“I’m not happy.”
“This is not what we discussed.”
“I expected this to look different.”
“Let’s talk.”

If you’re lucky (and conscientious), you probably don’t see those responses often. But every now and then, even the hardest-working freelancer gets a negative response… particularly on first drafts.

What do you do, when you’ve tried your best – and they HATESES it with the fire of a burning sun?

1.) Have a revision policy in place before they ever see a draft

The best way to deal with potential client dissatisfaction is to deal with revision policies up-front, when you’re negotiating your contract. That way everyone knows what the rules are. Policies motivate clients to give concise, clear feedback, and ensure you’re not stuck in endless Editing Purgatory – or if you are, you’ll be compensated accordingly. Revision policies draw clear boundaries and assuage client fears; they may not prevent unhappiness, but they protect you from potential abuse.

For example, when negotiating on a per-project basis, I generally include two full rounds of revision for each piece; that’s enough for even the most persnickety client, and is rarely necessary. If they want more editing than that, they have to pay me an hourly rate – and that’s happened only once or twice in 7 years.

If a client seems really unusually anxious, high-maintenance, or disorganized, I build in an “exception” plan for myself. When estimating hours on a project, I add in an extra hour or two to have above-and-beyond communication with them. That means that I can give them extra attention without underpaying myself; often that prevents unhappiness on a first draft before it begins.

2.) Try not to take it personally

Unless you are working with some truly sadistic, unreasonable creeps (and if you are, look for other clients! It’s not worth being miserable!), you and your client are both working towards the same goal. You both want a finished product that they’re happy with – and that you’re not completely ashamed of. Try not to take criticism personally; odds are that they don’t really mean to devalue your work. They just want to express their feelings and opinions, and some people are better at critiquing than others. *

So you didn’t get it perfect the first time! You’re not psychic – how could you know exactly what to do? Forgive yourself, and try to let criticism roll off your back. It’s not about you, or your worth; it’s just about trying to refine and finish this one little project.

*all of this assumes that the feedback is not nasty or personal. If it is, don’t work with this client again – and I’d even consider cutting your losses and fleeing. Big red flag! Don’t work with jerks!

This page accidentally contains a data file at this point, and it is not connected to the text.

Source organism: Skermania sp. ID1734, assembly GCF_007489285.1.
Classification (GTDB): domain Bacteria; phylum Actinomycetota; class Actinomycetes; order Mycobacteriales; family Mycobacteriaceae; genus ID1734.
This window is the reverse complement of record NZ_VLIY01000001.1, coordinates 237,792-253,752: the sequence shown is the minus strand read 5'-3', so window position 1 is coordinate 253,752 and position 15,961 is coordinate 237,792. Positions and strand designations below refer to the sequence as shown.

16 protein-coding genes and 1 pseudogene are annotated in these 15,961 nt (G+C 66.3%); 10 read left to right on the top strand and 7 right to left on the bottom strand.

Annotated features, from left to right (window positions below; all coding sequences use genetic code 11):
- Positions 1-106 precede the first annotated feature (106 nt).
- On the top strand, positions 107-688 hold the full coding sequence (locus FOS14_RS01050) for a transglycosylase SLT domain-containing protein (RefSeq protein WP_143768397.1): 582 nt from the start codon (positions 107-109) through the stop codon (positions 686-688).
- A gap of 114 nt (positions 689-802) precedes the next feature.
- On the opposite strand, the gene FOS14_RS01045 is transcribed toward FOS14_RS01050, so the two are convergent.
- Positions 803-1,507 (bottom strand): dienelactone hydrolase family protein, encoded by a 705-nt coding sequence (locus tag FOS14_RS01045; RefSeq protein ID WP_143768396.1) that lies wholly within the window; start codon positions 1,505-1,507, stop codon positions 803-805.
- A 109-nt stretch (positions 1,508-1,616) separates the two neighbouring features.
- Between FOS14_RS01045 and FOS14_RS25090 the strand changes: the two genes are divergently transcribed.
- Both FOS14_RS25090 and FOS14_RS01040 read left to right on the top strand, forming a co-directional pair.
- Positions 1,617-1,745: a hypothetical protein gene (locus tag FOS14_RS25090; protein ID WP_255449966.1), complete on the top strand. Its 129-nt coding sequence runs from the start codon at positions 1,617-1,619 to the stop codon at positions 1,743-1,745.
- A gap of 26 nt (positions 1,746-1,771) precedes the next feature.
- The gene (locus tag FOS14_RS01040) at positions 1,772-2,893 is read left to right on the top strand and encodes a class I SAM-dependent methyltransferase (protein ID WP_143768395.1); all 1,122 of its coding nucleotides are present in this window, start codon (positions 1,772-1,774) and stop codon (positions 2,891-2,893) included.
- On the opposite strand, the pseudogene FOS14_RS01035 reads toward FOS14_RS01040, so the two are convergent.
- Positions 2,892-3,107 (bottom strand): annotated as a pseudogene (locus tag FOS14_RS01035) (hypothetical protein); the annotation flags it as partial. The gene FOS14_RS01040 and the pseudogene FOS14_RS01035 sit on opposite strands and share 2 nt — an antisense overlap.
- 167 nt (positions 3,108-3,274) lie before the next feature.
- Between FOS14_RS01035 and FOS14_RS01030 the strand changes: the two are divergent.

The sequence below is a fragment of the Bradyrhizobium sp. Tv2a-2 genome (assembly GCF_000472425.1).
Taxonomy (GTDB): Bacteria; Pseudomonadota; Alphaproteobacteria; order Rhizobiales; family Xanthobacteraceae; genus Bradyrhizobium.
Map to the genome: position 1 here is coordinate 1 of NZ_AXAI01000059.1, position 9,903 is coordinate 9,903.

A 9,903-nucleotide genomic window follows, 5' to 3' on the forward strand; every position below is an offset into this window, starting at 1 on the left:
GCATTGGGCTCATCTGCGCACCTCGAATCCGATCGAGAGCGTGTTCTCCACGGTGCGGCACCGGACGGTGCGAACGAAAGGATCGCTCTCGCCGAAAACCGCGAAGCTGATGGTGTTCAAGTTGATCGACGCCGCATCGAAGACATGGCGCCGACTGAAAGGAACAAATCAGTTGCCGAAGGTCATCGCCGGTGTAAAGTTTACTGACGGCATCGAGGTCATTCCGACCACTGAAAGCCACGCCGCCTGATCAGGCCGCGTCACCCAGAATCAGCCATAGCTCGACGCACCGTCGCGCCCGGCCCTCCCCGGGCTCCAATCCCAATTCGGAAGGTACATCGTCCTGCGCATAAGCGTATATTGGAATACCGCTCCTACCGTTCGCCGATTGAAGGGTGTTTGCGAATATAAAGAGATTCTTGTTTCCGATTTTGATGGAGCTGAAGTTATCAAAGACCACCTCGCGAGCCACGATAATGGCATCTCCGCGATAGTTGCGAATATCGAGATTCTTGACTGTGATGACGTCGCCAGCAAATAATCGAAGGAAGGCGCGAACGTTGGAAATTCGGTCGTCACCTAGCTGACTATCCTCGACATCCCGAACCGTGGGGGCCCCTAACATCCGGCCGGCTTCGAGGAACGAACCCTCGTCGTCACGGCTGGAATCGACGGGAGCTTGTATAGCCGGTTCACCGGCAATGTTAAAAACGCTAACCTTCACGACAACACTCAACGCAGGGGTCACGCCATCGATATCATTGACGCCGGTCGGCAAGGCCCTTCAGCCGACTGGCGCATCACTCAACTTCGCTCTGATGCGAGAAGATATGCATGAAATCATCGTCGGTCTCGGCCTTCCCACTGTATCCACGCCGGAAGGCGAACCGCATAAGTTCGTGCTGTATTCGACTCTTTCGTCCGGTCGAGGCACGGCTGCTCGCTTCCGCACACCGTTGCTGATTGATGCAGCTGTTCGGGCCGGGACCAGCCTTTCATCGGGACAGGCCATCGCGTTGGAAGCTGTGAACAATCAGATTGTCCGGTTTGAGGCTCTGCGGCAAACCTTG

3.) Focus on the solution

Remain cheerful and calm! Become Captain Unflappable. If you can communicate to your client that revision is a normal part of working together, they should calm down pretty quickly. You may apologize for their dissatisfaction, but don’t dwell on the apology – you don’t want to act as if you’re ashamed of your work. Focus on the fact that you’re willing to collaborate with them to ensure their happiness; nobody can object to that.

Most unhappy clients just want to feel like they’re being heard and respected; some want to be talked through your process. Identify the chief decision- maker on your project; hopefully you know who that is, but make sure that you’re not missing out on some feedback. Listen carefully to what it is they like (or don’t like); try to get as many specifics out of them as possible.

Do all of this in writing, if you can – that way you won’t forget anything, and you can politely refer them back to those directions later. Again, stay solution-oriented; your message to them is: “No worries! I can do that for you! Everything is under control!

4.) Try again, and keep in mind – it’s their money

I have made edits that I considered unwise or obtuse. I have, on client request, turned perfectly lovely pieces into boring, flat articles full of buzzwords and jargon. I have re-written sentences in ways that made me roll my eyes so hard I thought they would hit the back of my skull.

As long as it wasn’t under my byline, I did these things – because these projects were ultimately about the client’s preferences, not mine. That’s why they were paying me.

I will (if I think that client’s revisions defeat their own objectives) give my opinion, and push back. I refuse to contribute to the destruction of the English language, so I won’t put anything in print that is grammatically loathsome. And I won’t use my powers for evil – so I don’t work for companies or clients that I think are unethical.

But ultimately, if the client makes choices that I feel weaken a piece, it’s their money – so I’ll do it. I may not put it in my portfolio, but I’ll adjust the work to meet most of their specifications.

A client telling you that they’re not happy isn’t pleasant (one would rather, of course, be carried about on shoulders and showered with cash and lauded as a Hitherto-Unappreciated- Genius) but it’s not the end of the world, either. Stay friendly and calm (and have clear policies in place), and you’ll emerge unscathed – one draft at a time!

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